DENVER – Republican state Sen. Ellen Roberts of Durango said Tuesday that she will not try to unseat Democrat Michael Bennet in the 2016 U.S. Senate race.
First reported by The Denver Post, Roberts said she is focused on her legislative work, and she is not ready to take on the burden of massive fundraising, which would be necessary to unseat Bennet. The Denver Democrat already has raised more than $2 million in the first quarter of the year.
Roberts said she was committed to her legislative work, including her roles as chairwoman of the Water Resources Review Committee and Colorado Health Insurance Exchange Oversight Committee.
Roberts did not respond to several requests from The Durango Herald for comment.
The Herald first reported last month that Roberts was considering a run for the U.S. Senate. Since then, she has faced an onslaught of criticism, including those who questioned her pro-choice stance.
Earlier this month, Roberts told a conservative talk show host that she has never considered herself to be a pro-choice politician, seemingly flying in the face of her pro-choice platform. She later told the Herald that she misspoke.
The Durango Republican, who serves as Senate president pro tem, was also criticized by the left for supporting a measure this year that would have created a fetal-homicide law in Colorado.
“I’m not surprised that Ellen Roberts has decided to not run for U.S. Senate. It demonstrates that when you are wishy-washy on the issue of women’s health, it doesn’t work in Colorado. You can’t win an election; you can’t even be a viable candidate,” said Amy Runyon-Harms, executive director of ProgressNow Colorado, one of several left-leaning groups that attacked Roberts.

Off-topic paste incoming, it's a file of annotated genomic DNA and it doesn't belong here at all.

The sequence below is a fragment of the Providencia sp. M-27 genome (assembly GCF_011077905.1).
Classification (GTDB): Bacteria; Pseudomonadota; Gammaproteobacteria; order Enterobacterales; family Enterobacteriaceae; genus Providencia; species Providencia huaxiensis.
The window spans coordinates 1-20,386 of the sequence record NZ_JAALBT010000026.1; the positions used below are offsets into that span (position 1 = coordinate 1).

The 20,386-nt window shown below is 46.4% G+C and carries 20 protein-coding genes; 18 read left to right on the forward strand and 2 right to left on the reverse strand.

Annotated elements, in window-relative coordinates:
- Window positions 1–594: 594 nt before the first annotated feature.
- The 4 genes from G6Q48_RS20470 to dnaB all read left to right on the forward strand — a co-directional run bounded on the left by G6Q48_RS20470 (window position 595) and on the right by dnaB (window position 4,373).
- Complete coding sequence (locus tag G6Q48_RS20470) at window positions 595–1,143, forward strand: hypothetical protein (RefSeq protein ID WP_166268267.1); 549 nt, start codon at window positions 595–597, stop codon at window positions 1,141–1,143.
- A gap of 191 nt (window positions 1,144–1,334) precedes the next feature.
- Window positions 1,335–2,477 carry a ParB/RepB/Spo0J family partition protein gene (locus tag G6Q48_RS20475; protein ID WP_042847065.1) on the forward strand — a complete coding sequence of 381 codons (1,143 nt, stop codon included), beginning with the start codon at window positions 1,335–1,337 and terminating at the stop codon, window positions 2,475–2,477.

The “war on women” issue is expected to play big again in 2016, as it did during previous election cycles, most recently against Republican Cory Gardner in the state’s U.S. Senate race last year. Despite the attacks, Gardner went on to defeat Democrat Mark Udall.
But several political observers said Roberts would have been a dangerous force to take on Bennet because she is a woman and pro-choice.
“She would be the last candidate that Michael Bennet would want to face,” longtime Colorado political analyst Eric Sondermann said about a potential run.
With Roberts out of the race, Republicans must scramble to find a viable candidate. Other high-profile candidates to choose not to run in recent weeks have been U.S. Rep. Mike Coffman of Aurora and Attorney General Cynthia Coffman, his wife. Democrats have been closely watching.
“Would-be Republican candidates can’t run faster away from the U.S. Senate race as the Colorado GOP continues its descent into total chaos, leaving Washington, D.C., Republicans with no remotely credible option to challenge Michael Bennet,” said Andrew Zucker, spokesman for the Colorado Democratic Party. “That means Republicans will have to grapple with a slew of second- and third-tier challengers in a crowded, negative Republican primary which will leave them with someone who is out of touch, won’t stand up for average Coloradans and can’t win in 2016.”